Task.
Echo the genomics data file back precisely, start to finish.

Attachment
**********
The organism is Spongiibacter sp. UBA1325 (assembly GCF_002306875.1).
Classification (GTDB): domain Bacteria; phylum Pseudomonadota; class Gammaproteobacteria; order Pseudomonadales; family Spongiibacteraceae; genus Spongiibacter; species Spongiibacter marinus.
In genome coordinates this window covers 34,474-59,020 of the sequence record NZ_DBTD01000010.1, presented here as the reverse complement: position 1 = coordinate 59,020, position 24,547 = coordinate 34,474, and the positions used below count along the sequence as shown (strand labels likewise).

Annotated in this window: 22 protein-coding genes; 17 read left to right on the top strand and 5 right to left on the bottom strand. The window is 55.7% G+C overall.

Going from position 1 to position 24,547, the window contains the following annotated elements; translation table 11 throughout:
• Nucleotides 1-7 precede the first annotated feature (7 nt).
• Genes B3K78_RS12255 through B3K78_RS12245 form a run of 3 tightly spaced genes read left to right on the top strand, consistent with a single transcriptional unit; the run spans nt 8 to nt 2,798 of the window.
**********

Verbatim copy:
The organism is Spongiibacter sp. UBA1325 (assembly GCF_002306875.1).
Classification (GTDB): domain Bacteria; phylum Pseudomonadota; class Gammaproteobacteria; order Pseudomonadales; family Spongiibacteraceae; genus Spongiibacter; species Spongiibacter marinus.
In genome coordinates this window covers 34,474-59,020 of the sequence record NZ_DBTD01000010.1, presented here as the reverse complement: position 1 = coordinate 59,020, position 24,547 = coordinate 34,474, and the positions used below count along the sequence as shown (strand labels likewise).

Annotated in this window: 22 protein-coding genes; 17 read left to right on the top strand and 5 right to left on the bottom strand. The window is 55.7% G+C overall.

Going from position 1 to position 24,547, the window contains the following annotated elements; translation table 11 throughout:
• Nucleotides 1-7 precede the first annotated feature (7 nt).
• Genes B3K78_RS12255 through B3K78_RS12245 form a run of 3 tightly spaced genes read left to right on the top strand, consistent with a single transcriptional unit; the run spans nt 8 to nt 2,798 of the window.